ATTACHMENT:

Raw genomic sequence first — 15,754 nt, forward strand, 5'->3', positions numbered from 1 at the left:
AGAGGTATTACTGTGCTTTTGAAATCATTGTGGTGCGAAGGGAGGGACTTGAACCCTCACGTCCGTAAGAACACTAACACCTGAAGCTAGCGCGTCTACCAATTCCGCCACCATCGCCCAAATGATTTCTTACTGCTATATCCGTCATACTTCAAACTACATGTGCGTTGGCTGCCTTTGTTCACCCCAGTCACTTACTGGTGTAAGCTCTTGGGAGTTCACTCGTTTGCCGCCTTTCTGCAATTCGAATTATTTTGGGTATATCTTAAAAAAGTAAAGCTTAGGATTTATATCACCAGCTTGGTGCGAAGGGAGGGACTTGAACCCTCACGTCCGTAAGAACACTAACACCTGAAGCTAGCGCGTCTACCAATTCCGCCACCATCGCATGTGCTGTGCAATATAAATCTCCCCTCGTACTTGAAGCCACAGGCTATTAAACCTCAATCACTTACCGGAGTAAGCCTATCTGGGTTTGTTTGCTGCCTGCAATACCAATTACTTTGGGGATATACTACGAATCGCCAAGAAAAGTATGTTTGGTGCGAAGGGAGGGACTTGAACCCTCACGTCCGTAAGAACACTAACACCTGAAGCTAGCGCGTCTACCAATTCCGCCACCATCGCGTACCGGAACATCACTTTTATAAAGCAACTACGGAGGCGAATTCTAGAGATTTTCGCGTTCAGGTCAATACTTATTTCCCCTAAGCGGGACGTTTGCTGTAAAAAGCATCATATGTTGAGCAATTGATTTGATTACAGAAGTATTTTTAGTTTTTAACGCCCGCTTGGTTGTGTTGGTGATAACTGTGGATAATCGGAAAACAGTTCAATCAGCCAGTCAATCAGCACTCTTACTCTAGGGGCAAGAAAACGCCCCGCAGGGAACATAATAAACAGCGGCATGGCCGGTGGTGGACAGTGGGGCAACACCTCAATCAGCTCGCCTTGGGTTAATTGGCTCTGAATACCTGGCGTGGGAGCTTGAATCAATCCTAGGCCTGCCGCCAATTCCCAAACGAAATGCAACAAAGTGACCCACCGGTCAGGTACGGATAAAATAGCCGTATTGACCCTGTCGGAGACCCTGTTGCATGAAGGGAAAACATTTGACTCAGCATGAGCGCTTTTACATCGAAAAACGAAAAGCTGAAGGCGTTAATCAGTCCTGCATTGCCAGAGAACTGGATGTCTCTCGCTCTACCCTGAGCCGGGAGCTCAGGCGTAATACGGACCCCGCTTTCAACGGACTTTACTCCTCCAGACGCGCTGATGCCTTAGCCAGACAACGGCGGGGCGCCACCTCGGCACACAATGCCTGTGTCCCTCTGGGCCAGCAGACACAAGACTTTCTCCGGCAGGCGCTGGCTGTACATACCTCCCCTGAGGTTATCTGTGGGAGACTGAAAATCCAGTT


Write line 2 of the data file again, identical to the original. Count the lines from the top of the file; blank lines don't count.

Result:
AGAGGTATTACTGTGCTTTTGAAATCATTGTGGTGCGAAGGGAGGGACTTGAACCCTCACGTCCGTAAGAACACTAACACCTGAAGCTAGCGCGTCTACCAATTCCGCCACCATCGCCCAAATGATTTCTTACTGCTATATCCGTCATACTTCAAACTACATGTGCGTTGGCTGCCTTTGTTCACCCCAGTCACTTACTGGTGTAAGCTCTTGGGAGTTCACTCGTTTGCCGCCTTTCTGCAATTCGAATTATTTTGGGTATATCTTAAAAAAGTAAAGCTTAGGATTTATATCACCAGCTTGGTGCGAAGGGAGGGACTTGAACCCTCACGTCCGTAAGAACACTAACACCTGAAGCTAGCGCGTCTACCAATTCCGCCACCATCGCATGTGCTGTGCAATATAAATCTCCCCTCGTACTTGAAGCCACAGGCTATTAAACCTCAATCACTTACCGGAGTAAGCCTATCTGGGTTTGTTTGCTGCCTGCAATACCAATTACTTTGGGGATATACTACGAATCGCCAAGAAAAGTATGTTTGGTGCGAAGGGAGGGACTTGAACCCTCACGTCCGTAAGAACACTAACACCTGAAGCTAGCGCGTCTACCAATTCCGCCACCATCGCGTACCGGAACATCACTTTTATAAAGCAACTACGGAGGCGAATTCTAGAGATTTTCGCGTTCAGGTCAATACTTATTTCCCCTAAGCGGGACGTTTGCTGTAAAAAGCATCATATGTTGAGCAATTGATTTGATTACAGAAGTATTTTTAGTTTTTAACGCCCGCTTGGTTGTGTTGGTGATAACTGTGGATAATCGGAAAACAGTTCAATCAGCCAGTCAATCAGCACTCTTACTCTAGGGGCAAGAAAACGCCCCGCAGGGAACATAATAAACAGCGGCATGGCCGGTGGTGGACAGTGGGGCAACACCTCAATCAGCTCGCCTTGGGTTAATTGGCTCTGAATACCTGGCGTGGGAGCTTGAATCAATCCTAGGCCTGCCGCCAATTCCCAAACGAAATGCAACAAAGTGACCCACCGGTCAGGTACGGATAAAATAGCCGTATTGACCCTGTCGGAGACCCTGTTGCATGAAGGGAAAACATTTGACTCAGCATGAGCGCTTTTACATCGAAAAACGAAAAGCTGAAGGCGTTAATCAGTCCTGCATTGCCAGAGAACTGGATGTCTCTCGCTCTACCCTGAGCCGGGAGCTCAGGCGTAATACGGACCCCGCTTTCAACGGACTTTACTCCTCCAGACGCGCTGATGCCTTAGCCAGACAACGGCGGGGCGCCACCTCGGCACACAATGCCTGTGTCCCTCTGGGCCAGCAGACACAAGACTTTCTCCGGCAGGCGCTGGCTGTACATACCTCCCCTGAGGTTATCTGTGGGAGACTGAAAATCCAGTT